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A class attraction
When Brighton Aquarium opened 140 years ago, amid much pomp and ceremony, it was the largest in the world.
Stretching almost a quarter of a mile along the seafront, it was proof that Brighton regarded itself as the premier resort in Britain.
It was designed by Eugenius Birch, the great engineer who had already built the West Pier only six years earlier.
Birch built many other piers but his Brighton construction, a Grade I-listed building, was widely regarded as his masterpiece.
The Aquarium was more imposing inside than out since the city fathers wisely stipulated that no part of it should extend higher than Marine Parade.
Its interior resembled that of a cathedral, with its great hall, subdued lighting and quiet atmosphere.
To achieve it, Birch had to create the first part of Madeira Drive, the lower seafront road in eastern Brighton.
Mayor Sir John Cordy Burrows presided at the opening ceremony in 1872, which was timed to coincide with the annual meeting of the British Association For The Advancement Of Science.
There were few fish in the giant tanks at that time but it soon acquired an octopus, which became famous all over the country, and a sturgeon that had been caught in Rye Harbour.
The Aquarium became one of Brighton’s biggest attractions and not simply for fish. A roller-skating rink was installed to cater for the new craze.
Concerts held there in the late Victorian era rivalled those at the Dome in popularity and reputation, while for ten years after 1908 the council even established a municipal orchestra there.
But in the Edwardian era the Aquarium, like much of Brighton, began to look rundown and, in order to avoid closure, the council bought it for a knockdown price of £30,000.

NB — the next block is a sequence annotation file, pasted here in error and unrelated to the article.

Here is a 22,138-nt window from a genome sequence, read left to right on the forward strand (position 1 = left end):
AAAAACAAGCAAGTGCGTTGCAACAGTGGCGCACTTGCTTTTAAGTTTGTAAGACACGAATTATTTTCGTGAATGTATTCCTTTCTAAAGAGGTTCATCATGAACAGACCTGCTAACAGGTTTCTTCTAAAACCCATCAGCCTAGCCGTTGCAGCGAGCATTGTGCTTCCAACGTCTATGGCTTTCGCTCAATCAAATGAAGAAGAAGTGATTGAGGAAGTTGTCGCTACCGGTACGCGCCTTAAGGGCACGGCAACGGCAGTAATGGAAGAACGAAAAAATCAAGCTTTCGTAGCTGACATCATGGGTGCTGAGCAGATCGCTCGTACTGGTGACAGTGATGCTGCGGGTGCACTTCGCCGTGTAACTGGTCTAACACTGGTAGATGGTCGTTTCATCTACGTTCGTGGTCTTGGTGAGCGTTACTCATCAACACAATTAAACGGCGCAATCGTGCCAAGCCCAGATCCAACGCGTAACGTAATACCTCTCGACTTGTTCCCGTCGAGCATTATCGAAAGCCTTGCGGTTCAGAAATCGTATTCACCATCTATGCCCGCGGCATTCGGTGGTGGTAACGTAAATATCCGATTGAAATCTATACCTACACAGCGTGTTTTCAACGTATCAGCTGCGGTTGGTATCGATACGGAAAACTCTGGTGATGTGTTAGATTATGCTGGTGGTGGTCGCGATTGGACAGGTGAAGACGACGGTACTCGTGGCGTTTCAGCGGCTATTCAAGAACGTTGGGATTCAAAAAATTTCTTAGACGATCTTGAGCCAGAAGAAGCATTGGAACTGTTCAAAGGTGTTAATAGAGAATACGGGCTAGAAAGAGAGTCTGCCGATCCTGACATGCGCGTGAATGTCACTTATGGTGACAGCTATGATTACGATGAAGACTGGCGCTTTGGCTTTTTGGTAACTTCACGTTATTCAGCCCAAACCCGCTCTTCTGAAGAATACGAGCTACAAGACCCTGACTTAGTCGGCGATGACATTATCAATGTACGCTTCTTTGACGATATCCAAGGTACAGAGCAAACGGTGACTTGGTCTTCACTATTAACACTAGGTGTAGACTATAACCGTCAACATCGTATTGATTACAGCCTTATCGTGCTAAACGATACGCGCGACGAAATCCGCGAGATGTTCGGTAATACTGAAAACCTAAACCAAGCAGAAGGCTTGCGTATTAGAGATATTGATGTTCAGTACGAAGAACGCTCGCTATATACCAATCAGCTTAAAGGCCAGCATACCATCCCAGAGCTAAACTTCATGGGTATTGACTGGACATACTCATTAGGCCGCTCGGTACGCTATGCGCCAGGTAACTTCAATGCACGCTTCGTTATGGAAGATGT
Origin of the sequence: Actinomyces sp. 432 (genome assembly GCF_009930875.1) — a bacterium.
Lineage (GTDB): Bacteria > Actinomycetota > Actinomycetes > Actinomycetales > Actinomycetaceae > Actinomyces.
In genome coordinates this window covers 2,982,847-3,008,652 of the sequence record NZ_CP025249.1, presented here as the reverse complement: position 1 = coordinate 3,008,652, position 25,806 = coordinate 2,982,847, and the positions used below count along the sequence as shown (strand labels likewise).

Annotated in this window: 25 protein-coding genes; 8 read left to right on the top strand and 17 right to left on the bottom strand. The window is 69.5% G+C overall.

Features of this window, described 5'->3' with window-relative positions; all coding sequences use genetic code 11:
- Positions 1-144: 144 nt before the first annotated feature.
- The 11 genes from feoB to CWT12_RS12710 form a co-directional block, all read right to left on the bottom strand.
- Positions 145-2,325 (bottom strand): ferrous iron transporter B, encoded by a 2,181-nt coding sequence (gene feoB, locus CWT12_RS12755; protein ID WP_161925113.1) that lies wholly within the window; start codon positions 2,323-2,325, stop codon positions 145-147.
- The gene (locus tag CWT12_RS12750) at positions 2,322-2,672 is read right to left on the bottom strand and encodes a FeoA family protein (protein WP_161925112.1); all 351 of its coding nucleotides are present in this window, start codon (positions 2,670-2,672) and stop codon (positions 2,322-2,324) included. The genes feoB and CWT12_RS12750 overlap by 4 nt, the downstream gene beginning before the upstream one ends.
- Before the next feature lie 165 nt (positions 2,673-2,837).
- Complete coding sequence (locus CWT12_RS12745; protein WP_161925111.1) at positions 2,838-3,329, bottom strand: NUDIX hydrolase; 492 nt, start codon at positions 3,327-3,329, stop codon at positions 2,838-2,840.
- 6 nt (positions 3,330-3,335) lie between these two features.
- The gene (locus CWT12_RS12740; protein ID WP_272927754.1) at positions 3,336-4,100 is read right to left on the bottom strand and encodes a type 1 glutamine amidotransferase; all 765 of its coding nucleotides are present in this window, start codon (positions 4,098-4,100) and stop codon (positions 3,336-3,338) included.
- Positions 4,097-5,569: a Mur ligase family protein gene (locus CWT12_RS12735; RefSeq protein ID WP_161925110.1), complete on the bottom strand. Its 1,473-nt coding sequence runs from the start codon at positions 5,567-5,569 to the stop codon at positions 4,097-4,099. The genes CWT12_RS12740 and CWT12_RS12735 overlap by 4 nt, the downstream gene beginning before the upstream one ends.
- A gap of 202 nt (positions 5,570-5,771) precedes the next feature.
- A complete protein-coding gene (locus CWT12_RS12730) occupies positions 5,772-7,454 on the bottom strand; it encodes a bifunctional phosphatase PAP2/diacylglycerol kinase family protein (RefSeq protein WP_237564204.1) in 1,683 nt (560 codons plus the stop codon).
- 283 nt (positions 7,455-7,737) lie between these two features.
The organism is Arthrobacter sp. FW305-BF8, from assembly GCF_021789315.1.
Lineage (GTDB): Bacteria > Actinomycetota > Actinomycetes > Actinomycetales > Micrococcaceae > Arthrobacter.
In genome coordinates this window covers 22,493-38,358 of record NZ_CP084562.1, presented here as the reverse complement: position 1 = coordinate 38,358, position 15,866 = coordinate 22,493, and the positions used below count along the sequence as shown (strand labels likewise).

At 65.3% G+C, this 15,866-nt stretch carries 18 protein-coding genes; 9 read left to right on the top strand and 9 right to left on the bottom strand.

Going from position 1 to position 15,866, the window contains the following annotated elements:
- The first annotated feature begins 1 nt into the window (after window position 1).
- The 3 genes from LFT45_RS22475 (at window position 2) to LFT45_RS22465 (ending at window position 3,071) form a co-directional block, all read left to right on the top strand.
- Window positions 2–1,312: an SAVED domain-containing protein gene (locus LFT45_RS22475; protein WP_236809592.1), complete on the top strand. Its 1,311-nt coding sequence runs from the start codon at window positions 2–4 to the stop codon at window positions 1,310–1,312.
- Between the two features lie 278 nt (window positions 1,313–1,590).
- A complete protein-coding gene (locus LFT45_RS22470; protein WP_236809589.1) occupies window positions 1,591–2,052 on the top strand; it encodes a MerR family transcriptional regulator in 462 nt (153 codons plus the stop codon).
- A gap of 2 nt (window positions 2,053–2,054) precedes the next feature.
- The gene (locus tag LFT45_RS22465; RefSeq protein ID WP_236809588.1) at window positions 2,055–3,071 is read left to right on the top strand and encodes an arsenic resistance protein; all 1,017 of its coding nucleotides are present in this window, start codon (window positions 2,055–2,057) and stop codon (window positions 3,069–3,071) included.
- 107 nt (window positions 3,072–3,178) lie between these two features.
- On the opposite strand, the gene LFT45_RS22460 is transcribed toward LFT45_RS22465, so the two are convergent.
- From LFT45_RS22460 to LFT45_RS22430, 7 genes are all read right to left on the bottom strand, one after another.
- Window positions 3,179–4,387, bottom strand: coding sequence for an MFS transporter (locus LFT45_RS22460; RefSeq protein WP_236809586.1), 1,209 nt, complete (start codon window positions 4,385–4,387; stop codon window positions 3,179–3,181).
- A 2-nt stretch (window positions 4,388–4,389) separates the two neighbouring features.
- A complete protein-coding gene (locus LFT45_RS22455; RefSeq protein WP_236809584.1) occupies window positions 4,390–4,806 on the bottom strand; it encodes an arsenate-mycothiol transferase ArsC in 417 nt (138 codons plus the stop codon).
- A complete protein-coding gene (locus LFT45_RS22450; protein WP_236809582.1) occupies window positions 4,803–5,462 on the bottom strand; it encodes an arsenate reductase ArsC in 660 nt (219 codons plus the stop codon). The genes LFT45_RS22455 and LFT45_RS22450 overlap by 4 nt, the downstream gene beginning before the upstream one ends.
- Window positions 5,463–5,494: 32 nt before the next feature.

In 1922, permission was granted to turn the building into a bus depot for Southdown but luckily this proposal never materialised.
The building closed for a refit in 1927 and was opened again in 1929 by the Duke of York, later King George VI. But the distinctive clock tower had been moved to adorn the front of the Palace Pier.
Improvements included the addition of the Princes Hall, often used for dancing, and the installation of municipal baths, which remained in use for half a century.
In 1955, the building was leased to Aquarium Entertainments, a private company which opened the Montagu motor museum at the eastern end.
Dolphins which gave shows every day were introduced in 1969 and proved enormously popular. Their tricks included pretending to brush their teeth.
But public attitudes towards performing animals changed in the 1980s and the dolphinarium closed in 1990. The remaining dolphins were released into the sea off Florida but no one knows whether they survived.
In 1991, the building was converted at a cost of £1 million into the Sea Life Centre, which has again proved popular and has recently been renovated.
Externally, ugly structures including fairground rides and a go-kart track were removed to be replaced by cafes and bars.
The Aquarium is still a highly impressive building internally and is worth a visit for the architecture alone.
Birch would have been proud of that, perhaps mitigating his sadness that barely half a mile away his great pier is now a ruin.
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